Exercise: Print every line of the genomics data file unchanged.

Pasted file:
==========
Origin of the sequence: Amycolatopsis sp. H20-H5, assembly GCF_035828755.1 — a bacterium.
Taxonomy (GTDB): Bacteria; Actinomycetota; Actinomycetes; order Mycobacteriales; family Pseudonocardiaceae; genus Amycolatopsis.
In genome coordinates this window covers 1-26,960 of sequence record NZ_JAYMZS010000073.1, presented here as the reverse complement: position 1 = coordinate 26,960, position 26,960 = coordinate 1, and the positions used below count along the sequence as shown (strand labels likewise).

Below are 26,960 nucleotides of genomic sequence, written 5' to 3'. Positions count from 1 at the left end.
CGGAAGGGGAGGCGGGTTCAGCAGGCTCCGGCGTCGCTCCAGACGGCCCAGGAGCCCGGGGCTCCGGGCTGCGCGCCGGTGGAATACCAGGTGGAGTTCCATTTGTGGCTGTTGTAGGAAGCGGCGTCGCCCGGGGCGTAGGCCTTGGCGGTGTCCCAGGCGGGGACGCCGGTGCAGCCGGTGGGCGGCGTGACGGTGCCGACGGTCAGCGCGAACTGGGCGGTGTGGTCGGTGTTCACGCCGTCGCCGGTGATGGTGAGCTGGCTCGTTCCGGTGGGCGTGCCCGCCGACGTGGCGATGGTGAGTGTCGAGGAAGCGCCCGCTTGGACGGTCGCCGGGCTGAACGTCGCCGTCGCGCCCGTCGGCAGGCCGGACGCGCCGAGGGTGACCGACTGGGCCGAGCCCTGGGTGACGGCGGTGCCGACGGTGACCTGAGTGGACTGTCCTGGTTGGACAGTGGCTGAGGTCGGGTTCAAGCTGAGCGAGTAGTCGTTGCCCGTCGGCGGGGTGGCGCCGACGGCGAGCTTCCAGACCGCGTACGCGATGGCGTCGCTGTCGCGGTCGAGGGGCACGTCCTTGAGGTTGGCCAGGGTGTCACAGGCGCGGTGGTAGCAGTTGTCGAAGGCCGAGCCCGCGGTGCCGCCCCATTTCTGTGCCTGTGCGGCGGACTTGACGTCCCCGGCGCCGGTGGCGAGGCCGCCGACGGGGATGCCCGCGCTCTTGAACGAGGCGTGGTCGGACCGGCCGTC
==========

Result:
Origin of the sequence: Amycolatopsis sp. H20-H5, assembly GCF_035828755.1 — a bacterium.
Taxonomy (GTDB): Bacteria; Actinomycetota; Actinomycetes; order Mycobacteriales; family Pseudonocardiaceae; genus Amycolatopsis.
In genome coordinates this window covers 1-26,960 of sequence record NZ_JAYMZS010000073.1, presented here as the reverse complement: position 1 = coordinate 26,960, position 26,960 = coordinate 1, and the positions used below count along the sequence as shown (strand labels likewise).

Below are 26,960 nucleotides of genomic sequence, written 5' to 3'. Positions count from 1 at the left end.
CGGAAGGGGAGGCGGGTTCAGCAGGCTCCGGCGTCGCTCCAGACGGCCCAGGAGCCCGGGGCTCCGGGCTGCGCGCCGGTGGAATACCAGGTGGAGTTCCATTTGTGGCTGTTGTAGGAAGCGGCGTCGCCCGGGGCGTAGGCCTTGGCGGTGTCCCAGGCGGGGACGCCGGTGCAGCCGGTGGGCGGCGTGACGGTGCCGACGGTCAGCGCGAACTGGGCGGTGTGGTCGGTGTTCACGCCGTCGCCGGTGATGGTGAGCTGGCTCGTTCCGGTGGGCGTGCCCGCCGACGTGGCGATGGTGAGTGTCGAGGAAGCGCCCGCTTGGACGGTCGCCGGGCTGAACGTCGCCGTCGCGCCCGTCGGCAGGCCGGACGCGCCGAGGGTGACCGACTGGGCCGAGCCCTGGGTGACGGCGGTGCCGACGGTGACCTGAGTGGACTGTCCTGGTTGGACAGTGGCTGAGGTCGGGTTCAAGCTGAGCGAGTAGTCGTTGCCCGTCGGCGGGGTGGCGCCGACGGCGAGCTTCCAGACCGCGTACGCGATGGCGTCGCTGTCGCGGTCGAGGGGCACGTCCTTGAGGTTGGCCAGGGTGTCACAGGCGCGGTGGTAGCAGTTGTCGAAGGCCGAGCCCGCGGTGCCGCCCCATTTCTGTGCCTGTGCGGCGGACTTGACGTCCCCGGCGCCGGTGGCGAGGCCGCCGACGGGGATGCCCGCGCTCTTGAACGAGGCGTGGTCGGACCGGCCGTC